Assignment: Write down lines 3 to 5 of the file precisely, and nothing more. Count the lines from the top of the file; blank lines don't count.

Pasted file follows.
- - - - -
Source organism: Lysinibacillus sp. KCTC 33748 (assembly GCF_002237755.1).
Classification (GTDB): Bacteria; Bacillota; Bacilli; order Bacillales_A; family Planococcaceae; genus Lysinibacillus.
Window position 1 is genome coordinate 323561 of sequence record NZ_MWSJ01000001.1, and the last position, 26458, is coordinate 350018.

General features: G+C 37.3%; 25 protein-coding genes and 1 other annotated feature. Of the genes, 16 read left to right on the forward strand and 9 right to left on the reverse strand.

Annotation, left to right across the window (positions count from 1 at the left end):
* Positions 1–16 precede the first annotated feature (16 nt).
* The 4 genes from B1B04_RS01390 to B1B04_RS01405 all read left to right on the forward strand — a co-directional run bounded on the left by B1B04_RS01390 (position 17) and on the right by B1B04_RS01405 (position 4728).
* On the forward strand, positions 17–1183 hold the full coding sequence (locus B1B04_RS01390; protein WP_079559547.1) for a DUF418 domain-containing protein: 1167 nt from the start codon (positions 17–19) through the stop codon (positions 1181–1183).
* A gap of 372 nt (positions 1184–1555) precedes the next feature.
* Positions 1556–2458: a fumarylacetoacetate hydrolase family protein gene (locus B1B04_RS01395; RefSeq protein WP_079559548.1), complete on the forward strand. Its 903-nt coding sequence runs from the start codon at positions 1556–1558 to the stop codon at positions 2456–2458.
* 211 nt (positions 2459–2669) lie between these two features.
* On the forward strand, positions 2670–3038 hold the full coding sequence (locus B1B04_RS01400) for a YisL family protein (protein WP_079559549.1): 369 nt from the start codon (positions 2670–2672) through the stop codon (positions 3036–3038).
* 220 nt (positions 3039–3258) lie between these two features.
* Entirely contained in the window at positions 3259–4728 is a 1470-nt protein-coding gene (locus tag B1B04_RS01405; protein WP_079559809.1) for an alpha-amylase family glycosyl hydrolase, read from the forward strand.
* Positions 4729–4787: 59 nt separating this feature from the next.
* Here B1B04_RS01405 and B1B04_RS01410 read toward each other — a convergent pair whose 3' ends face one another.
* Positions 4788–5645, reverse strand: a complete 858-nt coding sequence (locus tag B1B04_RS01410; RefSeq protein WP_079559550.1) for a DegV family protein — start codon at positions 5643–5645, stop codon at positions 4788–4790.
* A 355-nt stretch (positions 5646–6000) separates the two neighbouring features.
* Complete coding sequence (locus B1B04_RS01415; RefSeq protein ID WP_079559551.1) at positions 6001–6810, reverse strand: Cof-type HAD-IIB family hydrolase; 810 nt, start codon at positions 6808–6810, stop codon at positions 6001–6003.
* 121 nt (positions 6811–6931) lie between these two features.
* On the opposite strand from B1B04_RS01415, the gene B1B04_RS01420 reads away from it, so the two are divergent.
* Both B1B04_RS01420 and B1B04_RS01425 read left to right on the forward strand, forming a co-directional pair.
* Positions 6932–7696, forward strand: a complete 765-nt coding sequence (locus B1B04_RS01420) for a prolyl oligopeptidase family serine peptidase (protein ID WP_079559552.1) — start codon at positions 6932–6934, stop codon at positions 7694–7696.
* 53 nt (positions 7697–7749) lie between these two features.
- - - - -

Window position 1 is genome coordinate 323561 of sequence record NZ_MWSJ01000001.1, and the last position, 26458, is coordinate 350018.

General features: G+C 37.3%; 25 protein-coding genes and 1 other annotated feature. Of the genes, 16 read left to right on the forward strand and 9 right to left on the reverse strand.

Annotation, left to right across the window (positions count from 1 at the left end):